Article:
Sunoco Ready to Break Out in 2015
HOUSTON — Sunoco LP had a "terrific" 2014 and is "on a clear path to transform into one of the leading wholesale and retail companies" in the country in 2015, President and CEO Bob Owens stated Thursday during the company's 2014 fiscal third-quarter earnings call.
The Houston-based company, formerly known as Susser Petroleum Partners LP, certainly has had a busy 2014. In addition to changing its name on Oct. 27 to what Owens called an "iconic brand around for 125 years," it has fully integrated the dropdown of Mid-Atlantic Convenience Stores LLC from Energy Transfer Partners LP and is currently in the process of closing its acquisition of Honolulu-based Aloha Petroleum Ltd. This deal is expected to close by year-end.
"Aloha has a very attractive set of assets," noted Owens. "Hawaii is experiencing much stronger growth than the continental United States."
He also confirmed that Energy Transfer Partners will dropdown the remainder of its retail assets to Sunoco LP in the next few years. These assets consist of approximately 5,600 convenience stores, both company-operated and operated by third parties under the Sunoco, Stripes and Sac-N-Pac banners.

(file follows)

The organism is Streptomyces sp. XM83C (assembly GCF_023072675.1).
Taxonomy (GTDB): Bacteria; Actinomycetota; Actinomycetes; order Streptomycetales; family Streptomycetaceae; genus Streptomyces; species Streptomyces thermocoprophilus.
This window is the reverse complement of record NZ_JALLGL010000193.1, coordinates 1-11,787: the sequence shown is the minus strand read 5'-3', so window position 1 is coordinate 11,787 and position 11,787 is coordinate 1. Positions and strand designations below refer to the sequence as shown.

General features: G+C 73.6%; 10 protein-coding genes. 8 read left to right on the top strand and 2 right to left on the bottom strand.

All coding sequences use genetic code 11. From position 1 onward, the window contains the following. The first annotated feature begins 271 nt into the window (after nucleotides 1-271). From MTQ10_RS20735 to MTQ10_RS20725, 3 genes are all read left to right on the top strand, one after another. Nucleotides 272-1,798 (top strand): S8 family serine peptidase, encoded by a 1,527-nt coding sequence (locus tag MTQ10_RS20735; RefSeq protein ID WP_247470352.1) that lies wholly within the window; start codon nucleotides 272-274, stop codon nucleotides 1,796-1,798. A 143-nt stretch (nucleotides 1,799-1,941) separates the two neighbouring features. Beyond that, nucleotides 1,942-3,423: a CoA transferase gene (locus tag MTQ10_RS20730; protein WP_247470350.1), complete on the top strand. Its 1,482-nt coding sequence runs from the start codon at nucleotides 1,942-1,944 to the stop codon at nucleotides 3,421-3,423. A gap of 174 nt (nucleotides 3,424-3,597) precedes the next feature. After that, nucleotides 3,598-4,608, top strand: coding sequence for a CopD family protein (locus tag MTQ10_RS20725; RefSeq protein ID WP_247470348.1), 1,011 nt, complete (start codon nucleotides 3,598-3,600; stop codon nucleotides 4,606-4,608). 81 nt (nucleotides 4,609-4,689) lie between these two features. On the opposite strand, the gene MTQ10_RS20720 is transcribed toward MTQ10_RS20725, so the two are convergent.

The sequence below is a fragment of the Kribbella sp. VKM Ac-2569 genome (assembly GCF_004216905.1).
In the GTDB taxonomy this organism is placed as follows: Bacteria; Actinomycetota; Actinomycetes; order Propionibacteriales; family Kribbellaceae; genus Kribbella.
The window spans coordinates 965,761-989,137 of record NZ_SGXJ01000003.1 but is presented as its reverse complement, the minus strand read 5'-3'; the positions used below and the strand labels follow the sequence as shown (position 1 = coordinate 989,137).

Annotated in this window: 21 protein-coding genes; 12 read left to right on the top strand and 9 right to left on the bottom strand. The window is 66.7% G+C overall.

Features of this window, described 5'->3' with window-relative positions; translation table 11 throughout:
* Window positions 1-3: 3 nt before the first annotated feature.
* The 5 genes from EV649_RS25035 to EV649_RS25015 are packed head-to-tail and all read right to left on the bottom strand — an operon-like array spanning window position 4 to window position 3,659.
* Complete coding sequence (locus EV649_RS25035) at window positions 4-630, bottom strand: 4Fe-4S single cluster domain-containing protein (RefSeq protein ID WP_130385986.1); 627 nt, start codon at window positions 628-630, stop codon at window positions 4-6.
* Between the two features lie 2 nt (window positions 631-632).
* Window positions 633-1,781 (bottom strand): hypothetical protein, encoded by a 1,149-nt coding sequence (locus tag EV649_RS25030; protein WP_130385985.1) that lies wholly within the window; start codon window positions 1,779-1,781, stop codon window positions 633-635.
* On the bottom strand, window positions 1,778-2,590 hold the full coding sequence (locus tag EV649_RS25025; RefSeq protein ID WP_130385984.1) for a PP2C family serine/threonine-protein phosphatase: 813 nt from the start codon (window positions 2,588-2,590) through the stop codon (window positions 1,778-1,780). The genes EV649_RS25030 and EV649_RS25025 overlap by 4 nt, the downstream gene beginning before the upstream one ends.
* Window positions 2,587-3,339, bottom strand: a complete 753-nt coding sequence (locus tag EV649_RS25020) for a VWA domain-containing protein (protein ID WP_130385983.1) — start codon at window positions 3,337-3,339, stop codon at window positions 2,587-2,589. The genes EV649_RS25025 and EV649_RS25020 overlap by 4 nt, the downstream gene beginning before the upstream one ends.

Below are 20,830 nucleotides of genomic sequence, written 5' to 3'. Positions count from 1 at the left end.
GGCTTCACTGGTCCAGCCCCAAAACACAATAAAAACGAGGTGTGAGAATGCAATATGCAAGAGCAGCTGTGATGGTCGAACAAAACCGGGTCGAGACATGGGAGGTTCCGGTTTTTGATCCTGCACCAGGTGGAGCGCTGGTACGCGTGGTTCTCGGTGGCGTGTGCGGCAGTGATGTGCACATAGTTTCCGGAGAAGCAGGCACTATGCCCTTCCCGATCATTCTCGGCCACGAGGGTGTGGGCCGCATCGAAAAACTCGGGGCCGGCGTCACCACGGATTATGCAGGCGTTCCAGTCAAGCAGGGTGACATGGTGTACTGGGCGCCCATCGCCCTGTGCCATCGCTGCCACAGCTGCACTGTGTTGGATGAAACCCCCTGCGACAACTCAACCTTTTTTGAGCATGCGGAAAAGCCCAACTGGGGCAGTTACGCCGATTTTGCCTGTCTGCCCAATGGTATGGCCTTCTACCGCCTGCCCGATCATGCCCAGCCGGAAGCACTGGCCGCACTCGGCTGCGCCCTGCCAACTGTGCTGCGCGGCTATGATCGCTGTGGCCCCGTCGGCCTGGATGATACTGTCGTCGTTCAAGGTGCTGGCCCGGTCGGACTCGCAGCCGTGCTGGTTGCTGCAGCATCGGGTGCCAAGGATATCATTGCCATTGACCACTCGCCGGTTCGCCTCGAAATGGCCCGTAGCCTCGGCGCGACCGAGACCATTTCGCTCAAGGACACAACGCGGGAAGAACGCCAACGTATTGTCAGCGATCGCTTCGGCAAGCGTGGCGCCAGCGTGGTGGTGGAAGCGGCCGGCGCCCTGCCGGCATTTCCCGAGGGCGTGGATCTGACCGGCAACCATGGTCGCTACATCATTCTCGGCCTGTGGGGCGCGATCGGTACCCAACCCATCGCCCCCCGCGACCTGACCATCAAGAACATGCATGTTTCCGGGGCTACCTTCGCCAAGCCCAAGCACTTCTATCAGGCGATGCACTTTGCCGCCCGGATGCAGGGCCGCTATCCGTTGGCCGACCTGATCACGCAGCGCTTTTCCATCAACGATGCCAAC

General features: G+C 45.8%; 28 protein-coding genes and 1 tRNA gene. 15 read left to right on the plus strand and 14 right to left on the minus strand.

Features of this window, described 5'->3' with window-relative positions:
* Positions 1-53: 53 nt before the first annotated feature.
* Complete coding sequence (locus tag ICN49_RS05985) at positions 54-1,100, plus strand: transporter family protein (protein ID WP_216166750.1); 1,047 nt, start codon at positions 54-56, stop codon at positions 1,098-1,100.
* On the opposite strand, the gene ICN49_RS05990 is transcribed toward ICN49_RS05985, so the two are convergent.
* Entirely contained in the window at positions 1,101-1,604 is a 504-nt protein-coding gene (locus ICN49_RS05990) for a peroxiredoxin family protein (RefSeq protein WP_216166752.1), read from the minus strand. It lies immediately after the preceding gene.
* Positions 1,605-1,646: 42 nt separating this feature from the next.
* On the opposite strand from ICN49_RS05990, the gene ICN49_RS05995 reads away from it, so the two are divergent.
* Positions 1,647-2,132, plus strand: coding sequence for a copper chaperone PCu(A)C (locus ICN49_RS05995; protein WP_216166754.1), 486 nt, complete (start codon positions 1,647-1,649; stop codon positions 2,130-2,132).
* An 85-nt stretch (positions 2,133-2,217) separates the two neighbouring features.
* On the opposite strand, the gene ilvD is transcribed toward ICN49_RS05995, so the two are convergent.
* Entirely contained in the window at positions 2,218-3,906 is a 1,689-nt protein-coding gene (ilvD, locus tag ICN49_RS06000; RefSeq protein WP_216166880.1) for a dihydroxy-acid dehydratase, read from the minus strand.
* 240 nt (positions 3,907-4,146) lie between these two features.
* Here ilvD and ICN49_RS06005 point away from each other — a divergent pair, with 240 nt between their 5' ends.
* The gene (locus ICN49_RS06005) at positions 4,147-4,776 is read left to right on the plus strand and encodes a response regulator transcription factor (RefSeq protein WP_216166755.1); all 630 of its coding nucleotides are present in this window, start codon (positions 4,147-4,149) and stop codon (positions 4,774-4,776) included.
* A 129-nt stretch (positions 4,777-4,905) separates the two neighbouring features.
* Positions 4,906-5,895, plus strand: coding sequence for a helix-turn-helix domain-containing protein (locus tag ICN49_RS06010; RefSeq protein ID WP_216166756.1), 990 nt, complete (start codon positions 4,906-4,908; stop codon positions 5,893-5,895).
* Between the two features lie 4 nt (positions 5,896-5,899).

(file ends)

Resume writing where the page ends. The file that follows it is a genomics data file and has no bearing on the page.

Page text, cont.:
In the meantime, Sunoco LP has already begun the process of changing Stripes-branded locations to the Sunoco name. The first such transformation took place a few weeks ago at a Stripes location in Cleveland, Texas, the CEO revealed.
Despite the massive transition underway, Owens reported that Sunoco LP will be on the hunt for additional acquisitions in the near future.
"We will continue to look at opportunities as they present themselves. We will look at a lot more than we execute," he cautioned. "We are always open to growing distributable cash flow."
As for cash flow in its third quarter ended Sept. 30, Sunoco LP earned a net profit of $1 million, compared to $9.6 million in its 2013 third quarter. More than $5 million in its most recent quarter was spent on a one-time charge related to its merger with Energy Transfer Partners.
Revenues rose 11.8 percent to $1.3 billion. Fuel gallons sold increased 17.2 percent to a total of 468 million gallons when combining sales at both company-operated and third-party gas stations.
Owens concluded that lower fuel prices could provide a boost to its retail business in the short term. "Consumers have more money [due to lower gas prices]," he said. "That should be good for our convenience store business."